As much as I hate to side with the judges in this one…I think they are right. Rightly or wrongly, the law decided that the kid was not guilty of rape. In her “official” position as a representative of the school, it’s her job to cheer all the players. If she doesn’t want to do that, she can quit and not cheer for him from the stands as a private citizen. But as a representative of the school, she does not have a right to pick and choose. She has a job, she failed to do it, so the school fired her.

9 11 2010
JJ

Interesting, good, a fresh angle! — I haven’t read anything else or talked about this case, so I can take that from scratch and throw out thoughts, sift them together into a coherent cake later.

Let’s take COD’s premise, that these students had jobs in the same workplace, representing the school to its publics (need to think more about that separately) — so one analogy might be drawn to Juan Williams not doing the NPR job as required by the institution, because he didn’t want to cheer for not-guilty Muslims who he feared understandably but not actionably. And Anita Hill refusing to cheer for Clarence Thomas, because whatever he did to her that felt like sex power games, she wasn’t believed, he was never indicted or convicted for it and in fact he reaped rewards; she paid the price, if not with money as in paying his costs, in being victimized a second time by a male-dominated system refusing to take her feelings and fears as legitimate factors in their hiring him for an even better job.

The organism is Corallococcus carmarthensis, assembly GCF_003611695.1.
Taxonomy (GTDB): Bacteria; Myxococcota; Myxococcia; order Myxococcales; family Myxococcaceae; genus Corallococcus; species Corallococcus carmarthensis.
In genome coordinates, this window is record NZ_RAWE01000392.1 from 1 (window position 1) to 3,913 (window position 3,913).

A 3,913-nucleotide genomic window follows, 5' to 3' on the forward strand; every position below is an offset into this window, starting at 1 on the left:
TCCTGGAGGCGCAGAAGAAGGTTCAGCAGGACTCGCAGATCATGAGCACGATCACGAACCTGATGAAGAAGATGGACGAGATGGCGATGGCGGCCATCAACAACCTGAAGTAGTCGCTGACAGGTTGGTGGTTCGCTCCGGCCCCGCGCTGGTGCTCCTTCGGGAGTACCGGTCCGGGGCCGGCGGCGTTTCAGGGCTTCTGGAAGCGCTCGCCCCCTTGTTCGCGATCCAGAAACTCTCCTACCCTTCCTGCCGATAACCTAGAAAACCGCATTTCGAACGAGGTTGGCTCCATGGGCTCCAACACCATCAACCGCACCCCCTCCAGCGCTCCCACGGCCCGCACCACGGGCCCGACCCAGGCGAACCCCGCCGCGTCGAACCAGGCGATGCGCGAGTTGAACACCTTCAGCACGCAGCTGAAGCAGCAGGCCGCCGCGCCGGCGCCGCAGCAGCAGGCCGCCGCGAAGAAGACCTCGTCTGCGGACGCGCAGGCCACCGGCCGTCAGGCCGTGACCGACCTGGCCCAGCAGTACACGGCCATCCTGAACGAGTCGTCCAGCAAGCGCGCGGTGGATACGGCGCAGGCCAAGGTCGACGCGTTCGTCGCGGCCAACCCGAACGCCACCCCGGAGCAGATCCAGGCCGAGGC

Going on with the workplace frame, what about the football player’s “job” as a representative of the school? Did his behavior fulfill all the school’s expectations for exemplary behavior, just because he wasn’t indicted until after she expressed her feelings publicly in a way that seemed to be a firing offense? I don’t see how he isn’t part of this serious interpersonal conflict in the workplace that needs to be addressed by management. Just because neither employee is indicted for a felony, doesn’t mean the conflict doesn’t exist at all and the workplace should ignore it and demand those involved ignore it too. Isn’t that why gay students commit suicide, because the system won’t take their feelings and facts seriously, and then take responsibility for resolving the conflict constructively? Did the school investigate the charges internally too, or wash its hands and let the grand jury not indict, then blame the victim for making an embarrassing fuss and slam the door on it, like Duke and many other universities historically have done to insulate its star athletes, I mean employees?